The Lurie Garden in October

October is the golden month at the Lurie Garden.

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Fluffy mounds of Bluestar (Amsonia hubrichtii and A. tabernaemontana) glow in the autumn sun.

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I had wondered if this years hot, dry September weather would affect the Amsonia’s fall color this year. But it looks pretty good, I’d say.

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Lurie Garden’s radiant vistas make me so happy that I want to hug passing strangers, and I am not a demonstrative person. However, I’ve been able to restrain myself.

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Various grasses beautifully complement the Bluestar.

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‘Blue Heaven’ Little Bluestem (Schizachyrium scoparium) is one of the grassy stars of October.  Look at that color!

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And how the fluffy seedheads catch the light.

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But Switchgrass (Panicum virgatum) is the most glorious of all the grasses at Lurie, especially ‘Shenandoah’. The leaves have red streaks through the year, but in fall they begin to turn from green to yellow, as well.

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One problem with Switchgrass, though, is how hard it is to come up with different ways of saying “airy seedheads”. Swithchgrass does have airy seedheads that are very attractive in autumn, but the phrase is overused. I looked up synonyms for airy and came up with “breezy”, “gaseous”, and “well-ventilated”, none of which were really helpful. So I’m open to suggestions here.

 

 

Whatever you call it, I’ve noticed that the texture of Switchgrass tempts many people to run their fingers through the upper part of the plants.

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Over on the east side of the boardwalk, there’s a patch of Northern Sea Oats (Chasmanthium latifolium).

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These are very nice, though they don’t excite me too much as I have more than enough in my own garden. I’ll be curious to see if the Northern Sea Oats ends up making a pest of itself at Lurie.

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Prairie Dropseed (Sporobulus heterolepis) is spread generously throughout the Lurie Garden. At this time of year it takes on a golden color, though it no longer has that Cilantro fragrance.

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Here’s a big patch of Fountain Grass ‘Cassian’ (Pennisetum alopecuroides), with the irrepressible Calamint (Calamintha nepetoides) blooming in the foreground.  There was a gentle wind that day, just enough to make the grasses sway back and forth.

 

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There were some other late blooms in addition to the Calamint. A big drift of Tatarian Aster ‘Jindai’ (Aster tataricus) was blooming its heart out.

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Can’t resist blue flowers with yellow centers. Fun fact about Tatarian Aster: unlike so many unfortunate species, it was allowed to stay in the genus Aster. I guess it pays to know the right taxonomists.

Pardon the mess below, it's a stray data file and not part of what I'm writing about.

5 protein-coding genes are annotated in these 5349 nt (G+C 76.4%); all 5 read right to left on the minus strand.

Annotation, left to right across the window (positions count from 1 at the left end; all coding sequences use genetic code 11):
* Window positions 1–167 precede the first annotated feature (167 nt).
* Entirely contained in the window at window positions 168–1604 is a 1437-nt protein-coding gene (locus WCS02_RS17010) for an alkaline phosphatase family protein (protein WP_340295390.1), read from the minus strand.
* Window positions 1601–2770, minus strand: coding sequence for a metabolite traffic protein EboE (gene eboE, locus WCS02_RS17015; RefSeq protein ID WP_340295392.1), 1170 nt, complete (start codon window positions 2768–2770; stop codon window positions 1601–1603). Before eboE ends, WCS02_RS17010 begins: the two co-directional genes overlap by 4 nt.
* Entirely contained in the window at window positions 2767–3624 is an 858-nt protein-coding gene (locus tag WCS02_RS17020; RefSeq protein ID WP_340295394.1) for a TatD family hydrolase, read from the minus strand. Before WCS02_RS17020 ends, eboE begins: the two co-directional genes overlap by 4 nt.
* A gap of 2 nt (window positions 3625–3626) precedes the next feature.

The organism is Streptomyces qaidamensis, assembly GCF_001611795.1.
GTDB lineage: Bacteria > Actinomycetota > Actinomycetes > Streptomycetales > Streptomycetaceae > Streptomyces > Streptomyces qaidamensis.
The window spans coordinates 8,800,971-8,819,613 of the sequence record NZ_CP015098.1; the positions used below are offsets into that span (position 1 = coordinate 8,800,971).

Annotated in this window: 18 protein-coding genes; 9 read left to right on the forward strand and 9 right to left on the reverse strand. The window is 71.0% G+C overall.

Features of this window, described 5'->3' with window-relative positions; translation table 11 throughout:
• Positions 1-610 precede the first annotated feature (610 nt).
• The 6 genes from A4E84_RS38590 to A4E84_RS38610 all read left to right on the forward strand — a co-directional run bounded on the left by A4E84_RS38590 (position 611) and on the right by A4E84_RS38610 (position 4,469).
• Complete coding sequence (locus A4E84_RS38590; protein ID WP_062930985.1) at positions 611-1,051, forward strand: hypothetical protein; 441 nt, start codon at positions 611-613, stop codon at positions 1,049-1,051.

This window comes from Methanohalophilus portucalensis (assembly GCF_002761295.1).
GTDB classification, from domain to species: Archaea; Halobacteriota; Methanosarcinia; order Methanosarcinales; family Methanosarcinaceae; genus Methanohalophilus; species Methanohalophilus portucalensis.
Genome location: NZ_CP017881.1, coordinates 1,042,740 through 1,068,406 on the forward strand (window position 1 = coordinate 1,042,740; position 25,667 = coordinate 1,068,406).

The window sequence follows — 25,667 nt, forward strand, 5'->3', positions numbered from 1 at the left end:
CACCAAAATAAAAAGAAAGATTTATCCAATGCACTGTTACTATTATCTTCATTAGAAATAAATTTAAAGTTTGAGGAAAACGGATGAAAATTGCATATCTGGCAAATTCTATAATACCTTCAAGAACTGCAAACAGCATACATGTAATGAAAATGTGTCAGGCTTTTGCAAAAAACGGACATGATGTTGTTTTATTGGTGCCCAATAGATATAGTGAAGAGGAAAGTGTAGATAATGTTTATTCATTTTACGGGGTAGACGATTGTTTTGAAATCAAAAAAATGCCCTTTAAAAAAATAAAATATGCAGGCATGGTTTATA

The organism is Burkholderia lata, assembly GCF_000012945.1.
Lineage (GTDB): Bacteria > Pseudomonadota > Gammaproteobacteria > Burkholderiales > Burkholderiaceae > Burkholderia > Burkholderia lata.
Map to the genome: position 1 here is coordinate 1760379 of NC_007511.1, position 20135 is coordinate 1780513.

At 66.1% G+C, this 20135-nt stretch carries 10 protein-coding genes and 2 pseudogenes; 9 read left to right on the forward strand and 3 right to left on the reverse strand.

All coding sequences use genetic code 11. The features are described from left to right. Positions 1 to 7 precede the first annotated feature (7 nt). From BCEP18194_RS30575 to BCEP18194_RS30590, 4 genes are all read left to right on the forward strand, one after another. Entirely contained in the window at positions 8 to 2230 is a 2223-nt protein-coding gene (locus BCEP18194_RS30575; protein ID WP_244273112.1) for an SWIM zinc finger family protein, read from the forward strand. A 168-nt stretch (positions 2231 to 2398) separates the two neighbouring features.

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Nearby, there was also a big patch of Toad Lily (Tricyrtis – not sure the variety).

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There was some ‘Fireworks’ Goldenrod (Solidago rugosa) still in bloom, though most had gone over.

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Of course, the seedheads of flowers like Rattlesnake Master (Eryngium yuccifolium, above) and various Echinaceas are a major presence in the Lurie Garden this time of year. They keep the garden full of foraging finches and sparrows.

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There is really no bad month to visit Lurie Garden, but I’m beginning to think that October is one of the best.

That’s all for now.

47 Comments on “The Lurie Garden in October”

  1. It is looking good now. My Amsonia hasn’t started coloring up yet. It doesn’t get the sun that it should. I have tried to divide it as it is mature but the root system is too tough to get a shovel through so it sits there in the shade. Loving all the fall color of the Lurie.

  2. What a stunning month in the Lurie garden! I think the designers planned this autumn crescendo. I love those Amsonias.

    For the Switchgrass, how about “soft pillows” of flowers/seedheads? Or “soft bustles”? I agree, the airy seedheads has been overused but gosh it really is an apt description!

  3. Oh, that fall colour is glorious! I think that so many people focus on spring and summer gardens with fall being considered the “clean-up” time – this is a great reminder that planting for fall colour is incredibly worthwhile. Ha – gaseous airheads just doesn’t sound quite right, does it?? 🙂

    • I was walking through Lurie today after work. It really is hard to come up with the right word. From a distance, wispy might work. But up close, the individual seeds stand out almost like an archipelago of tiny islands. That doesn’t work either, though.

  4. I love seeing pictures of this garden, and I do agree that October is particularly spectacular. The grasses and the movement and the way the light catches those different shades of silver and gold are just wonderful! I could list what I like about it, but I think it is just about everything! 🙂

  5. Pingback: FRIDAY FINDS – The Impatient Gardener

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